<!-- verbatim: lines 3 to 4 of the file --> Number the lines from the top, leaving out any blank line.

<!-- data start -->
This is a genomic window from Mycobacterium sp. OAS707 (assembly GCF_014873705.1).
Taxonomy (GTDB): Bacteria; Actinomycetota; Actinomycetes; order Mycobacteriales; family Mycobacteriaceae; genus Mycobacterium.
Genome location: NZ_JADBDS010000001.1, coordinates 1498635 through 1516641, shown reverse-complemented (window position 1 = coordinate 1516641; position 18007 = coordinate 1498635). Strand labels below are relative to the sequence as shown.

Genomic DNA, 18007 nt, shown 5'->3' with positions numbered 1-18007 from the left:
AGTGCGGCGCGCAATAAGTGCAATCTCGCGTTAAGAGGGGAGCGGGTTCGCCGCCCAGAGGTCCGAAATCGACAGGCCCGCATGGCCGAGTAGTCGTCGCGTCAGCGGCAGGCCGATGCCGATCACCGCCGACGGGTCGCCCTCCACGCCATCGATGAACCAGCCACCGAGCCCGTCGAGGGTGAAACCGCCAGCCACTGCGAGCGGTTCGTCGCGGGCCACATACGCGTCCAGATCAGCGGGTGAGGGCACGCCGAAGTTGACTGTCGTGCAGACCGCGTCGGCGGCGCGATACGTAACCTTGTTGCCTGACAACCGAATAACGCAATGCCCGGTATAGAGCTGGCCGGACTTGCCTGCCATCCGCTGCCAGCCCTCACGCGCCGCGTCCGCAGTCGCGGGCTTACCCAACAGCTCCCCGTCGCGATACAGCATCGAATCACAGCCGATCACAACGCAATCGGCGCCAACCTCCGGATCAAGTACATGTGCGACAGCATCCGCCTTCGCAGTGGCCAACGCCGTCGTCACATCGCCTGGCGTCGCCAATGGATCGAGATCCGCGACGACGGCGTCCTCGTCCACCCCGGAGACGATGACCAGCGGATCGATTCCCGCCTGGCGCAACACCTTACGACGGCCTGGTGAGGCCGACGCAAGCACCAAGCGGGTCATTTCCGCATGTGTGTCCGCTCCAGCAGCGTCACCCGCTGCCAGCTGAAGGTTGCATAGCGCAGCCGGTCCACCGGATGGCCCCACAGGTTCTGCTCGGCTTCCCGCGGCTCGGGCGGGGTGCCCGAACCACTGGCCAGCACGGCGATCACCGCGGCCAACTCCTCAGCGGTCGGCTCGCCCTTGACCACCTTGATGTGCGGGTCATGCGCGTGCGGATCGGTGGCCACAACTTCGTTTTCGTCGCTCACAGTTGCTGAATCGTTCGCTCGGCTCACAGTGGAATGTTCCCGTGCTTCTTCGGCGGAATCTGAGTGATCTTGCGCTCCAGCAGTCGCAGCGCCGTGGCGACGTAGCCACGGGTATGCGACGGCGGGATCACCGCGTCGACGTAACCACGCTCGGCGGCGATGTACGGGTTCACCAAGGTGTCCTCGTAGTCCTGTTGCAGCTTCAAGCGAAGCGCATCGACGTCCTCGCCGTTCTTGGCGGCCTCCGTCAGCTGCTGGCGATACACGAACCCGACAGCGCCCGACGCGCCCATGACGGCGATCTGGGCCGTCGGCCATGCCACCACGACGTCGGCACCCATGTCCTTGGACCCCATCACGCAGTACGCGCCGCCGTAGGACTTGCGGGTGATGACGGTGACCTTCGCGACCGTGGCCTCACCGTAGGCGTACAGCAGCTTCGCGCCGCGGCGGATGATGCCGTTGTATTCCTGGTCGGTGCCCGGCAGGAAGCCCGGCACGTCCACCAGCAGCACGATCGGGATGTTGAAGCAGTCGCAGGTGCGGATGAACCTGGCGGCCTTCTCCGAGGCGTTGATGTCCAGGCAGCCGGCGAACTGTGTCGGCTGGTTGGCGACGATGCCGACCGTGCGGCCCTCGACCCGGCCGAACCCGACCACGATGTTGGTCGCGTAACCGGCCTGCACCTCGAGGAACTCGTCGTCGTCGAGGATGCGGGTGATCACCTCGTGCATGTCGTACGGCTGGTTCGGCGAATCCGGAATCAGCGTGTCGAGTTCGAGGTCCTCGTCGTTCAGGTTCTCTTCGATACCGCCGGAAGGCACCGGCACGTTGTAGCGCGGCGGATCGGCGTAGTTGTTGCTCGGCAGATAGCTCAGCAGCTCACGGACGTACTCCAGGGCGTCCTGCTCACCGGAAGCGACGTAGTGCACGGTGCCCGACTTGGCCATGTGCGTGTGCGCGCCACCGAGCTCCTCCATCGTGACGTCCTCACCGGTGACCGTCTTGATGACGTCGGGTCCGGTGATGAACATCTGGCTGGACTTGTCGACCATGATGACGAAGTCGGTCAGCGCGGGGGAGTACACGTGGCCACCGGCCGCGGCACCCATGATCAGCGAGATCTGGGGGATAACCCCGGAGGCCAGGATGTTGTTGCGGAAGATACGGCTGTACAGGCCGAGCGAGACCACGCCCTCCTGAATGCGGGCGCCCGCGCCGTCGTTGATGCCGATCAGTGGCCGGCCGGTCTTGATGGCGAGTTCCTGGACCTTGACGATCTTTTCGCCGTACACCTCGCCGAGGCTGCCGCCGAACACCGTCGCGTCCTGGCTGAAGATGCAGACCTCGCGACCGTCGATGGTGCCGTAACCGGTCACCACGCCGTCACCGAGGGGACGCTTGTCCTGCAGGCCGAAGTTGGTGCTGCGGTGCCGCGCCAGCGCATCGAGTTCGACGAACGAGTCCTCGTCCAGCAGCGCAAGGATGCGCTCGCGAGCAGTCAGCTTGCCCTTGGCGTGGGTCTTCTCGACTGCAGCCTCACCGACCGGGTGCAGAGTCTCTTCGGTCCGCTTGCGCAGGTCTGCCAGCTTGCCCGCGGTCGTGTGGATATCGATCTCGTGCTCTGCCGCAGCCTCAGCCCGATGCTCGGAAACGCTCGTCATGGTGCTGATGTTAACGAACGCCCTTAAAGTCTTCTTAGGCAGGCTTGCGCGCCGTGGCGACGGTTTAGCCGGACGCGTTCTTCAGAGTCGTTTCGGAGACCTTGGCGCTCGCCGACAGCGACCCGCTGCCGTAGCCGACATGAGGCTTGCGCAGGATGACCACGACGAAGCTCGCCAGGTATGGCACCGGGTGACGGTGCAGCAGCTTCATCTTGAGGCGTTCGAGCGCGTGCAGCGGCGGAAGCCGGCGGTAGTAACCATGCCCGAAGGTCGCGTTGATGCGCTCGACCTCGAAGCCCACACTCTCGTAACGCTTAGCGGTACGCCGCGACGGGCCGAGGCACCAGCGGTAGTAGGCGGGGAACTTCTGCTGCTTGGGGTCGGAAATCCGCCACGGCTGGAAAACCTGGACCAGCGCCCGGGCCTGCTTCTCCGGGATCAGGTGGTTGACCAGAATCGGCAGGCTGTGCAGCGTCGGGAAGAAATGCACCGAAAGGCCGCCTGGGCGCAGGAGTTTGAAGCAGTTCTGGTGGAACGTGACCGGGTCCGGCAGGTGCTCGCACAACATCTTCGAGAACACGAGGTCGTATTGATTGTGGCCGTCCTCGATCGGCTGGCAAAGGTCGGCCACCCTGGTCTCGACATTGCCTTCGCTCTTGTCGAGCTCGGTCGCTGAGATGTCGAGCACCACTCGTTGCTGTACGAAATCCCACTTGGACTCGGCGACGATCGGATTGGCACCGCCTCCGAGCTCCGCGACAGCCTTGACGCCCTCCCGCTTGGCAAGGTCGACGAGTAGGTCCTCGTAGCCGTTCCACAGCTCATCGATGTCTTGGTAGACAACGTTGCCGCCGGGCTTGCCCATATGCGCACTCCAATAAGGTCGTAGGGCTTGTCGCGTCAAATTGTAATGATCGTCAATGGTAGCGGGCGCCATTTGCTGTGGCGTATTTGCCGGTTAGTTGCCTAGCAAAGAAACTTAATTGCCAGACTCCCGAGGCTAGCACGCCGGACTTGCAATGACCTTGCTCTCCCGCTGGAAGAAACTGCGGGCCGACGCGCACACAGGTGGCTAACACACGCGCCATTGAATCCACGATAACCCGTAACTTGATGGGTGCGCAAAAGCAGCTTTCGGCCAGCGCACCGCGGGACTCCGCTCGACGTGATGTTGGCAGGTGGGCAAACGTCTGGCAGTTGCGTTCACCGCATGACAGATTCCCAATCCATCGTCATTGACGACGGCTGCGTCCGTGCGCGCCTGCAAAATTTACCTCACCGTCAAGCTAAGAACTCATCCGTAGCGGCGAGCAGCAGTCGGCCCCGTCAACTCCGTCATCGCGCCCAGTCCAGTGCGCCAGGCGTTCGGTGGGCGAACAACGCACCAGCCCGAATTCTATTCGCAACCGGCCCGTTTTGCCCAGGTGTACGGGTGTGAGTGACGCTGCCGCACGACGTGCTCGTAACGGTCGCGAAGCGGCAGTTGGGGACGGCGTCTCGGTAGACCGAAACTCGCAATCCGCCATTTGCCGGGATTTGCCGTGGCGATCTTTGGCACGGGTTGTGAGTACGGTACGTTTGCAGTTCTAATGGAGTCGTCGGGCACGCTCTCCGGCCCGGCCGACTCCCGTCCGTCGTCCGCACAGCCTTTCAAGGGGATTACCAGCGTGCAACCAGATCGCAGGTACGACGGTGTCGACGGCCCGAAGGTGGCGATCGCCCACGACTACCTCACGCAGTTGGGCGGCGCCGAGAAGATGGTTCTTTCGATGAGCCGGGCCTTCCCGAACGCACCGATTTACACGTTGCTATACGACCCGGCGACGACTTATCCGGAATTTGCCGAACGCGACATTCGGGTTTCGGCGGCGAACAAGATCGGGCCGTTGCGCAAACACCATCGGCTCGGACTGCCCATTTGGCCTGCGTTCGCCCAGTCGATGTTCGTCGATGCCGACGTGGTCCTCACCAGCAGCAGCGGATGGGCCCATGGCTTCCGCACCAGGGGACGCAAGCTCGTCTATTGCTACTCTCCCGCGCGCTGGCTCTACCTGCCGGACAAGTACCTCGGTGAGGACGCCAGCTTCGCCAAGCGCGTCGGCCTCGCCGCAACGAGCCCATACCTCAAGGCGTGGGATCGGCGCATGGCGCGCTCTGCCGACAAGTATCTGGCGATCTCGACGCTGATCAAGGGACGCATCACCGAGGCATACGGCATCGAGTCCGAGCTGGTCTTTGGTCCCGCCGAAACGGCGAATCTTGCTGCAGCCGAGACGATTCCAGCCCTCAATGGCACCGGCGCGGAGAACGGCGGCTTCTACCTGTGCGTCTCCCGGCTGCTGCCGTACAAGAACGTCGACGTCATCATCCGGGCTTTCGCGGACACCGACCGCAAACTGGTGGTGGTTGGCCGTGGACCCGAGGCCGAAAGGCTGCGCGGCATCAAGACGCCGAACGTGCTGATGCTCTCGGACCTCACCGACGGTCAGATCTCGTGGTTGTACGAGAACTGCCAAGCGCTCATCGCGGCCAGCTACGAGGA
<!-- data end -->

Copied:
Genome location: NZ_JADBDS010000001.1, coordinates 1498635 through 1516641, shown reverse-complemented (window position 1 = coordinate 1516641; position 18007 = coordinate 1498635). Strand labels below are relative to the sequence as shown.

Genomic DNA, 18007 nt, shown 5'->3' with positions numbered 1-18007 from the left: